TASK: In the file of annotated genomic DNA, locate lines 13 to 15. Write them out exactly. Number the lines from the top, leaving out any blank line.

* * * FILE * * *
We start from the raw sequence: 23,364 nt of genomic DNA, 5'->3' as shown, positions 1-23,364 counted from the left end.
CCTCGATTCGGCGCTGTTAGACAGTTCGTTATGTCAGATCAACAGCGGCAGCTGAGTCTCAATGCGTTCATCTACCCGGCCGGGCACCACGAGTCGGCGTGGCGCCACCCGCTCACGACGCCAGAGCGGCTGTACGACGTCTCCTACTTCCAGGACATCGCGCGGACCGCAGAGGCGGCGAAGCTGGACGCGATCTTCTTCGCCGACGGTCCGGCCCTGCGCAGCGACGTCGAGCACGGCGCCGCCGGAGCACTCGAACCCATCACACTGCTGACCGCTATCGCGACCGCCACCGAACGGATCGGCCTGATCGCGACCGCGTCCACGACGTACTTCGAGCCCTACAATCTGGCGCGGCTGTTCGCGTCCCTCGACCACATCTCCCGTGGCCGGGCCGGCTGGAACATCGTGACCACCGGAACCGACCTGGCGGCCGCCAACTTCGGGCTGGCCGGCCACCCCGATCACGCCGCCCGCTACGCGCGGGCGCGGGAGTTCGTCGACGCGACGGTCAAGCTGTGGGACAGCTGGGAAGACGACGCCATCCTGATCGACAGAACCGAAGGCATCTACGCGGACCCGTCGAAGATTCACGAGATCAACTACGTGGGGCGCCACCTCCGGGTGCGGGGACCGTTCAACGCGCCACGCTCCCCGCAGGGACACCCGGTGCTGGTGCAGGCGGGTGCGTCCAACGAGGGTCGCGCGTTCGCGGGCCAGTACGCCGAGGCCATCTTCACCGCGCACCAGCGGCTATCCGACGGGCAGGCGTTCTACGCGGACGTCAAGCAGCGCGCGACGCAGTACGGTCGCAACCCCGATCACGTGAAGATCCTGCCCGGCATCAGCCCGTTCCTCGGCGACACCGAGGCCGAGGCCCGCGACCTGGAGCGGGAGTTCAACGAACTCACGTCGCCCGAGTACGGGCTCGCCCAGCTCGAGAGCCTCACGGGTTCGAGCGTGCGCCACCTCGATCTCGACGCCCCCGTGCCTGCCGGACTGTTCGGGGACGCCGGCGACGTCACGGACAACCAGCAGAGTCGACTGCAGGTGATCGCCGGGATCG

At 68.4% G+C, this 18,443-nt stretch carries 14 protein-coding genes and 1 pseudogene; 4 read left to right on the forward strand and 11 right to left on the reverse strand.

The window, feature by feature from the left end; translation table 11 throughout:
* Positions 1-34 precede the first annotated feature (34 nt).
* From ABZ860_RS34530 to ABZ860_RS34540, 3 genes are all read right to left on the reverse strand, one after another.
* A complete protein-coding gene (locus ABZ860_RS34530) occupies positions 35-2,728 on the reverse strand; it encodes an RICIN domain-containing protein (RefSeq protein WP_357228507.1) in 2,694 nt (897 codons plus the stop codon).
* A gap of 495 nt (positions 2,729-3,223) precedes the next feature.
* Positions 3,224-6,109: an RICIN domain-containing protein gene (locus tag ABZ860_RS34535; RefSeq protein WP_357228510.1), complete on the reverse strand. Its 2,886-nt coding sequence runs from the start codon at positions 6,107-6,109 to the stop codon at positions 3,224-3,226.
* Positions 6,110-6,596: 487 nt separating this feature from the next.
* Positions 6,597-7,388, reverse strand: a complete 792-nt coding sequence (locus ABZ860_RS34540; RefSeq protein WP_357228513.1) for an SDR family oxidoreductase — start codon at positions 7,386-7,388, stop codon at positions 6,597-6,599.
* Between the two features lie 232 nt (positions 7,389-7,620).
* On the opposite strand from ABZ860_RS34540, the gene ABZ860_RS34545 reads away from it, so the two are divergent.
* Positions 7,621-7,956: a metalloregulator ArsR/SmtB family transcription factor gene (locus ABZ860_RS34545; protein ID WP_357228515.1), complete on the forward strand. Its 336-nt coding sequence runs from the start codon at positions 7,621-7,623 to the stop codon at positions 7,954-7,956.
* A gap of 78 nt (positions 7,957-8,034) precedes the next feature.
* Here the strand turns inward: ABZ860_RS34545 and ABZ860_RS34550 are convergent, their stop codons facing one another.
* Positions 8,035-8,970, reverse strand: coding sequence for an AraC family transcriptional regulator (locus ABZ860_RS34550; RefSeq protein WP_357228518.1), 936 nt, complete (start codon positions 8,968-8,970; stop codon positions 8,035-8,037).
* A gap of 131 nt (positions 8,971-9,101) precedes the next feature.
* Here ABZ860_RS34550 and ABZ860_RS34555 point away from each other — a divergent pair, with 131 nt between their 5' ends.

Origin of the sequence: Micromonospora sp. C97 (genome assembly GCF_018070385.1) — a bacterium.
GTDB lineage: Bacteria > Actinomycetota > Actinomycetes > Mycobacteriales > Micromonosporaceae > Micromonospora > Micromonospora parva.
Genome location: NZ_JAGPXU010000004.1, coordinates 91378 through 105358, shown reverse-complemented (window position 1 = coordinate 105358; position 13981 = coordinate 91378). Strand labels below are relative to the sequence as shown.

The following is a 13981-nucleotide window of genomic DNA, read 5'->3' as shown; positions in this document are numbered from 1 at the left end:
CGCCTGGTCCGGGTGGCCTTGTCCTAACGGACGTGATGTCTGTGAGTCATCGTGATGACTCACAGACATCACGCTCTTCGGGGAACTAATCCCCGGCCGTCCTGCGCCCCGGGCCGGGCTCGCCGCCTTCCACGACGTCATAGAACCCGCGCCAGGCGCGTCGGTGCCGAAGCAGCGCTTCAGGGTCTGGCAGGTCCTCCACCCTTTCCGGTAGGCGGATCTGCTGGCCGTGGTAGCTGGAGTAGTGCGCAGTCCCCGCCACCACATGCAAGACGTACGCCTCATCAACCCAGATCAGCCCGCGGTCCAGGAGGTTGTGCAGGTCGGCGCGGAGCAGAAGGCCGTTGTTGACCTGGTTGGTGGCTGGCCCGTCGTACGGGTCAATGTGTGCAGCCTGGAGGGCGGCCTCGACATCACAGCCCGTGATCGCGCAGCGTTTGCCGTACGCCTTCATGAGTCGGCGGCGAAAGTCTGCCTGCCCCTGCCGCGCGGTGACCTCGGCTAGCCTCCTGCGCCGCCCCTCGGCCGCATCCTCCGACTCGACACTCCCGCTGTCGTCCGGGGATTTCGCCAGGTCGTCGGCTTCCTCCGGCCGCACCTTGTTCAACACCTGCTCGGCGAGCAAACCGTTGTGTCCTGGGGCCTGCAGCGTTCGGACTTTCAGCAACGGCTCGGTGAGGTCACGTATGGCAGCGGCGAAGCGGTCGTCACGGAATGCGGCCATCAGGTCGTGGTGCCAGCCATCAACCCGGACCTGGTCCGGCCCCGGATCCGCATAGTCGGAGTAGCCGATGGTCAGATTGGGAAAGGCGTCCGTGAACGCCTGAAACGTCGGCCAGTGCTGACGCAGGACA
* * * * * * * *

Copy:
* On the opposite strand from ABZ860_RS34540, the gene ABZ860_RS34545 reads away from it, so the two are divergent.
* Positions 7,621-7,956: a metalloregulator ArsR/SmtB family transcription factor gene (locus ABZ860_RS34545; protein ID WP_357228515.1), complete on the forward strand. Its 336-nt coding sequence runs from the start codon at positions 7,621-7,623 to the stop codon at positions 7,954-7,956.
* A gap of 78 nt (positions 7,957-8,034) precedes the next feature.